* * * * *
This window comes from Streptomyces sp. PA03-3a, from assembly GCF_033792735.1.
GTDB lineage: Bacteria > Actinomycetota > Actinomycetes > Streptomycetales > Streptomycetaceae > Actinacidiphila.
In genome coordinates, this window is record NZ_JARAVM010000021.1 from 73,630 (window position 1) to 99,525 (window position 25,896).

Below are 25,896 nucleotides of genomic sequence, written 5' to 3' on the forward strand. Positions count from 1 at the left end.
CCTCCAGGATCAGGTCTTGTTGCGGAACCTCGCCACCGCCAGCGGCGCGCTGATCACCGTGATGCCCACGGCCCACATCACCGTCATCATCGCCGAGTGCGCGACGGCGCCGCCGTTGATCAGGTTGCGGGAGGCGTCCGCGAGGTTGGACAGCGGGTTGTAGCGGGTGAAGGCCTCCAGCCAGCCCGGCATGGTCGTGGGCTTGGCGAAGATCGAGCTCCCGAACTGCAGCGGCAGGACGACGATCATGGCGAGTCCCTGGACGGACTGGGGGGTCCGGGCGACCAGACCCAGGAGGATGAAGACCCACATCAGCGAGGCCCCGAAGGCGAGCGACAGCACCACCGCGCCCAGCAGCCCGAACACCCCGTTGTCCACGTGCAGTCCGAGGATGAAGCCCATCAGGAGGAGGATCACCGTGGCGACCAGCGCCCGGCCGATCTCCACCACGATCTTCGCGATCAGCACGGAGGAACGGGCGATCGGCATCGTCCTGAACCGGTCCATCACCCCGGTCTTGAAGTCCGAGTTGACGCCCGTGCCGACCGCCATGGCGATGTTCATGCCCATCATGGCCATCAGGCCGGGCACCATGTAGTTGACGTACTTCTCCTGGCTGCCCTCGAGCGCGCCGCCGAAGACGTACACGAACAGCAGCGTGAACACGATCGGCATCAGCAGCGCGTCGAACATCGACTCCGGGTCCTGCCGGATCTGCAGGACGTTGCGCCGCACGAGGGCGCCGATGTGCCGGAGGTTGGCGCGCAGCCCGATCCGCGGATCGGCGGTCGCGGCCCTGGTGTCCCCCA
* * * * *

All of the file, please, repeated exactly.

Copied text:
This window comes from Streptomyces sp. PA03-3a, from assembly GCF_033792735.1.
GTDB lineage: Bacteria > Actinomycetota > Actinomycetes > Streptomycetales > Streptomycetaceae > Actinacidiphila.
In genome coordinates, this window is record NZ_JARAVM010000021.1 from 73,630 (window position 1) to 99,525 (window position 25,896).

Below are 25,896 nucleotides of genomic sequence, written 5' to 3' on the forward strand. Positions count from 1 at the left end.
CCTCCAGGATCAGGTCTTGTTGCGGAACCTCGCCACCGCCAGCGGCGCGCTGATCACCGTGATGCCCACGGCCCACATCACCGTCATCATCGCCGAGTGCGCGACGGCGCCGCCGTTGATCAGGTTGCGGGAGGCGTCCGCGAGGTTGGACAGCGGGTTGTAGCGGGTGAAGGCCTCCAGCCAGCCCGGCATGGTCGTGGGCTTGGCGAAGATCGAGCTCCCGAACTGCAGCGGCAGGACGACGATCATGGCGAGTCCCTGGACGGACTGGGGGGTCCGGGCGACCAGACCCAGGAGGATGAAGACCCACATCAGCGAGGCCCCGAAGGCGAGCGACAGCACCACCGCGCCCAGCAGCCCGAACACCCCGTTGTCCACGTGCAGTCCGAGGATGAAGCCCATCAGGAGGAGGATCACCGTGGCGACCAGCGCCCGGCCGATCTCCACCACGATCTTCGCGATCAGCACGGAGGAACGGGCGATCGGCATCGTCCTGAACCGGTCCATCACCCCGGTCTTGAAGTCCGAGTTGACGCCCGTGCCGACCGCCATGGCGATGTTCATGCCCATCATGGCCATCAGGCCGGGCACCATGTAGTTGACGTACTTCTCCTGGCTGCCCTCGAGCGCGCCGCCGAAGACGTACACGAACAGCAGCGTGAACACGATCGGCATCAGCAGCGCGTCGAACATCGACTCCGGGTCCTGCCGGATCTGCAGGACGTTGCGCCGCACGAGGGCGCCGATGTGCCGGAGGTTGGCGCGCAGCCCGATCCGCGGATCGGCGGTCGCGGCCCTGGTGTCCCCCA